Ethnic Jewels

An appreciation of ethnic jewellery and adornment

A Yomud asyk surrounded and divided down the middle by a metal strip stamped with circles. On the left (facing the asyk) is the female half and on the right, the male. Both are decorated with arabesques, among which are 2 small crescent moons picked out in gold. The carnelian at the centre, surrounded by small platelets, locks the female and the male halves of the asyk together... and it holds a secret.... the bottom platelet on the female side is decorated with ten tiny granules, representing the ten lunar months of pregnancy. Late nineteenth to early twentieth century. Dimensions:21x14.5cm

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Comment by Thelma on April 18, 2017 at 12:33

There is another connection between the wearer's plaits and the asyk. This concerns the length of the plaits and the damage at the base of the asyk. Where the plaits are long, and since the asyk is attached near to the bottom of the plaits, the base of the asyk will touch the ground every time the wearer squats down to do her cooking ... and gradually the tip will be worn away. This may happen over many years, particularly where the mother-in-law passes her asyk down to her new daughter-in-law. And so an asyk where the tip is worn is considered to be an old asyk. See Linda Pastorino's collection at . However, I suggest that where the plaits are shorter, the same process of gradual wear at the tip of the asyk may not occur and the age of the asyk may therefore be more difficult to read.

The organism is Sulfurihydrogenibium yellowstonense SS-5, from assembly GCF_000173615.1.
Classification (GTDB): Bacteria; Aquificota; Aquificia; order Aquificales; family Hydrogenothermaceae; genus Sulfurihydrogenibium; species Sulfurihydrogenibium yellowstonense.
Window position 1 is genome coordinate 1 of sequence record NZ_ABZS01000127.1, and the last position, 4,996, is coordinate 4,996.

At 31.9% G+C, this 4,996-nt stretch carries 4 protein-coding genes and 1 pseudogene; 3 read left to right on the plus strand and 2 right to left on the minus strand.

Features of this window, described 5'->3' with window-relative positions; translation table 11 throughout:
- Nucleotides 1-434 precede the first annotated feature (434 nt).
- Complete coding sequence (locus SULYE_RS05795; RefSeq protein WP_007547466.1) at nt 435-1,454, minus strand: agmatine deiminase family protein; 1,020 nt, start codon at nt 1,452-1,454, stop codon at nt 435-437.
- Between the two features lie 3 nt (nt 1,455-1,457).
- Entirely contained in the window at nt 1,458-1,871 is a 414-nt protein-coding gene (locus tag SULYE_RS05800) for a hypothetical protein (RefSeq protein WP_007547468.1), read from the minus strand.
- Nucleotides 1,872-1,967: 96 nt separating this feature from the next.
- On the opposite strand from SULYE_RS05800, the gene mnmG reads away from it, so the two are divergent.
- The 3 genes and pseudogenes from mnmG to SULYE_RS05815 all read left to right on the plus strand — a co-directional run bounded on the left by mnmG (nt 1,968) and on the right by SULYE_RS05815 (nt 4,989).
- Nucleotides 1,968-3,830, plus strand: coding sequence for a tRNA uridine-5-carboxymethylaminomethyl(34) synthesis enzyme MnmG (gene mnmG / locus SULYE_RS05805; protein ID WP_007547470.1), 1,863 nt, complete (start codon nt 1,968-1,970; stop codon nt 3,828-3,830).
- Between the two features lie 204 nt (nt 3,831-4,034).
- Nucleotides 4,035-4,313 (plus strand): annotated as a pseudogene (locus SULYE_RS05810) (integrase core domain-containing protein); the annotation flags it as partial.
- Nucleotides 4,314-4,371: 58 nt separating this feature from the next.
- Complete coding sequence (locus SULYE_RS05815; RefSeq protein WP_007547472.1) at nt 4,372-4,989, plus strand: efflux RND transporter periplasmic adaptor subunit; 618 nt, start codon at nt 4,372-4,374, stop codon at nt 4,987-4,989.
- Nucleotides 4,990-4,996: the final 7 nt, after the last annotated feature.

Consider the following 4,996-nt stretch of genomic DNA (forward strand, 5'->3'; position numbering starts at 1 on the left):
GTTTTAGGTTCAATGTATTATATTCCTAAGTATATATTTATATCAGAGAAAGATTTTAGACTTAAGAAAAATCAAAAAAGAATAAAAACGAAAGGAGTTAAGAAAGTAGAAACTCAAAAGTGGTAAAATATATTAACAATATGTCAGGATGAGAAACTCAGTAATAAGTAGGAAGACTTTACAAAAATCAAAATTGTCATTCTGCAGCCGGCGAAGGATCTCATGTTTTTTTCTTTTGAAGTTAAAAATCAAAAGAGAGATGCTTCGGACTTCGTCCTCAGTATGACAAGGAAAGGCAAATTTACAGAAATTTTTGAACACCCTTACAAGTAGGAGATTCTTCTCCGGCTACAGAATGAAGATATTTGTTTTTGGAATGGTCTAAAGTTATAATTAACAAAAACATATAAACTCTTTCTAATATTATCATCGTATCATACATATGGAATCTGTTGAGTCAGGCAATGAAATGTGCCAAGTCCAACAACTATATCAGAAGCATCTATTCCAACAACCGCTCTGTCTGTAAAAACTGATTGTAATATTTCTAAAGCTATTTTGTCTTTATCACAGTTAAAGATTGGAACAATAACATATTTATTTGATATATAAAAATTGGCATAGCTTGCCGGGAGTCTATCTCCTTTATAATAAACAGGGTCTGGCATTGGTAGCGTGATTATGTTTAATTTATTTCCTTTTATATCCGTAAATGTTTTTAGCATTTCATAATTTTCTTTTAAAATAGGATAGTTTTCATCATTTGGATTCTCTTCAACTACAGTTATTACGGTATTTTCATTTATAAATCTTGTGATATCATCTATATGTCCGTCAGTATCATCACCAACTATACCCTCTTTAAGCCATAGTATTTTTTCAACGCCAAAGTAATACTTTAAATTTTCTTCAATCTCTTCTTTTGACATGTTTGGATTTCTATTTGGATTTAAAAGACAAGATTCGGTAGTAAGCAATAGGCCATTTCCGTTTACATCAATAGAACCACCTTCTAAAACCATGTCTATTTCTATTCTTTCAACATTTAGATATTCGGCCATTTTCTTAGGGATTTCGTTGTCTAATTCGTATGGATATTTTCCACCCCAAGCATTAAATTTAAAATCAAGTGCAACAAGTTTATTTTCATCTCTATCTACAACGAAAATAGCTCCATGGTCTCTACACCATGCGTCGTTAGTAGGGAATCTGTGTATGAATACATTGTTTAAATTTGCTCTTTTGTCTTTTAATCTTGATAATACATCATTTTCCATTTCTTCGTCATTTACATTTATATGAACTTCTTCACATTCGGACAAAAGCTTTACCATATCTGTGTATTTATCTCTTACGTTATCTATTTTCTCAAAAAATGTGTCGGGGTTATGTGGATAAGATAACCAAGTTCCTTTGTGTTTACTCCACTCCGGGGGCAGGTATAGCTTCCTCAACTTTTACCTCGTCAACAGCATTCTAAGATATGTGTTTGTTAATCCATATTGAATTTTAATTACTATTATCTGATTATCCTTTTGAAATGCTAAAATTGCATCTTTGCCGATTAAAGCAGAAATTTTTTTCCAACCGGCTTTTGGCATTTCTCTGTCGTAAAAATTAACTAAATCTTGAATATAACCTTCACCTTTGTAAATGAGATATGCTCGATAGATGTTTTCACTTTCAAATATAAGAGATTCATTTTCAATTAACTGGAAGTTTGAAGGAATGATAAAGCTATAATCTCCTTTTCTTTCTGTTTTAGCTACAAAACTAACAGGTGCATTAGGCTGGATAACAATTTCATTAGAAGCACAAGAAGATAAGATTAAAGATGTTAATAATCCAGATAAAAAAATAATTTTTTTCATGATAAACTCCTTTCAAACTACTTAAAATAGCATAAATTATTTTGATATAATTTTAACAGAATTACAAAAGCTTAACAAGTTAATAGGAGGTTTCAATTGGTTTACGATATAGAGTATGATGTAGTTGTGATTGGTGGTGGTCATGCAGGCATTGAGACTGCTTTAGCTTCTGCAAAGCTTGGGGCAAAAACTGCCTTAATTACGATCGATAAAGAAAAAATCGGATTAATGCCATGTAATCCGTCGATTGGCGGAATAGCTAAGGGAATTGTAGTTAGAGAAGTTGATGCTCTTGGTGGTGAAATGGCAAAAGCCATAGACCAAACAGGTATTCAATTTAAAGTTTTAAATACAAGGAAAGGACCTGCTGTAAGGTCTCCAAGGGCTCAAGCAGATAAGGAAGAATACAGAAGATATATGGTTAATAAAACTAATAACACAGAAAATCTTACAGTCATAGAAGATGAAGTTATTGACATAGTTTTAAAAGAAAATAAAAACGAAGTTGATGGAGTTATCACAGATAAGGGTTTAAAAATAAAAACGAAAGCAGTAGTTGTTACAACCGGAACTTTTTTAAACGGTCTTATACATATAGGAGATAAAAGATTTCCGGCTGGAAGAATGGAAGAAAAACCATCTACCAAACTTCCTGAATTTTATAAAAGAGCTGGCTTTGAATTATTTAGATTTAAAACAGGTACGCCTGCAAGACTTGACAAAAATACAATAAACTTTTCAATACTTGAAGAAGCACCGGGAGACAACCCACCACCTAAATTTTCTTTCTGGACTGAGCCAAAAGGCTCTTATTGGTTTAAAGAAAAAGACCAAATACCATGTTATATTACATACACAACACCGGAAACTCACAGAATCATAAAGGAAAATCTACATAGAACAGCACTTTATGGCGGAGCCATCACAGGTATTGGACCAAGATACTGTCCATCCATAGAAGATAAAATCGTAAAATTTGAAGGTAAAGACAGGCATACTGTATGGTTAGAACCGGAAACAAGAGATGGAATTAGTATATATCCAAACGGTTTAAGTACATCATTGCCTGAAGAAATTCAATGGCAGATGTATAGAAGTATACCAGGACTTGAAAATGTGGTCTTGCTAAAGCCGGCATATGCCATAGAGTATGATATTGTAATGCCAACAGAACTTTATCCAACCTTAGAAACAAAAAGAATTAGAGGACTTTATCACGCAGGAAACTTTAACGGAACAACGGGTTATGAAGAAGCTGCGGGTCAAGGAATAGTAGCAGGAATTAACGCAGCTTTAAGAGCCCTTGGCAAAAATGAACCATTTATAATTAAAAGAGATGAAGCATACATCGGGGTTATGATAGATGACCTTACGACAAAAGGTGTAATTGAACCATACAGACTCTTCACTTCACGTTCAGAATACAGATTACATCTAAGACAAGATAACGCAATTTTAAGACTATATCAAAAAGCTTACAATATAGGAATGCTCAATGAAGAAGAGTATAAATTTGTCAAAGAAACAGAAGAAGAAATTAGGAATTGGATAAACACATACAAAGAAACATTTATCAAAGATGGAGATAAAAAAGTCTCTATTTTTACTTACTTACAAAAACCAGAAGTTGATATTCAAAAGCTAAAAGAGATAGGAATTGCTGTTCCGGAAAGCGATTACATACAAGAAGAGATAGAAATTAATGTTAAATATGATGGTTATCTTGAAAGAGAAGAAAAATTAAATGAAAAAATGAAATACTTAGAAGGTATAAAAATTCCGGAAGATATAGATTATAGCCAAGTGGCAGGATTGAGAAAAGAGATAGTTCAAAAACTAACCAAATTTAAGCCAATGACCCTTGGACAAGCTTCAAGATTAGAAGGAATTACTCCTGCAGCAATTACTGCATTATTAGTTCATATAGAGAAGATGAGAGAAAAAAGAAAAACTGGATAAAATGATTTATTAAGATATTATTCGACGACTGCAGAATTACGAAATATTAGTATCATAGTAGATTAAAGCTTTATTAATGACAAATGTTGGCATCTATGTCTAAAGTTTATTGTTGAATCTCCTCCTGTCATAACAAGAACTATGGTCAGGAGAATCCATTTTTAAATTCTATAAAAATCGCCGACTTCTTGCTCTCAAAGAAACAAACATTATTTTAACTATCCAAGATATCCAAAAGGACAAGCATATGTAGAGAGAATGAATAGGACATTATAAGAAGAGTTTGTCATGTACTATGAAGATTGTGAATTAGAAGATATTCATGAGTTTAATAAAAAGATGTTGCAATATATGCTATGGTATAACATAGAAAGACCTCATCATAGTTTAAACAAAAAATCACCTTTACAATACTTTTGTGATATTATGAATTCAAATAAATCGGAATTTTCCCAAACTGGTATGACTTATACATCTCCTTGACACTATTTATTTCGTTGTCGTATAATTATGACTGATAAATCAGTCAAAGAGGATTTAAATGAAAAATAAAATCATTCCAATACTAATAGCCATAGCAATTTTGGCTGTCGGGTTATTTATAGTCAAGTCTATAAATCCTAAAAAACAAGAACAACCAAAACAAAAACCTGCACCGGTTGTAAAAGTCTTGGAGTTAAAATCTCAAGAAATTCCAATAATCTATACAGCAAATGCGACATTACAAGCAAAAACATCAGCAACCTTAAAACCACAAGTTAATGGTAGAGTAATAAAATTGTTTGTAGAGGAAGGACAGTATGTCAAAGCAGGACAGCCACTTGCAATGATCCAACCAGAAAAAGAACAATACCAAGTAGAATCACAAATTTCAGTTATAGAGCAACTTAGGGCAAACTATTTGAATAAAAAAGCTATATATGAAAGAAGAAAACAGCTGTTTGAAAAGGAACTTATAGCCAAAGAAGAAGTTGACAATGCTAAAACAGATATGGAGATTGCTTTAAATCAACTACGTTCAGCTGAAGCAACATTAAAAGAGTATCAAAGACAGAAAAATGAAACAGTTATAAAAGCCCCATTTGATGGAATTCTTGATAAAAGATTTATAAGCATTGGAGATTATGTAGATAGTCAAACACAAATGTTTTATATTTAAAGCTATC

Comment by Thelma on April 17, 2017 at 14:01

Thanks, Toya. I particularly like the two little crescent moons. I think they are new moons which are associated with growth and development. The motifs on the column have been compared to the shapes two oil lamps.

Comment by Toya on April 17, 2017 at 6:21

Such a beauty. The arabesques are really wonderful. Great find.

Comment by Thelma on April 16, 2017 at 15:50

Here is a picture of another asyk with a hair attachment from the Gull Collection (found in Hermann Rudolph's 'Der Turkmenenschmuck'). It is made of plaited cords. Yet another asyk with a similar attachment can be found on p. 245 of the Schletzer's book 'Old Silver Jewellery of the Turkoman'. In this case, it is made of a leather strap. Different owners seem to prefer their own materials but the method is strikingly similar.

Comment by Thelma on April 16, 2017 at 14:30

A strip of cloth which passes from one suspension loop, through the suspension tube to the other suspension loop has been sewn onto the asyk to enable the wearer to attach the asyk to her hair. This would have been worn in two plaits, probably falling near to her waist at the back. The bottom of each plait, where the hair is thinner, would have been threaded through the loops in the material and fastened at the back, leaving the face of the asyk on display to protect the wearer. I doubt if it was comfortable to wear.



Created by Cordelia Donohoe Apr 10, 2017 at 4:03pm. Last updated by Cordelia Donohoe Apr 17, 2017.

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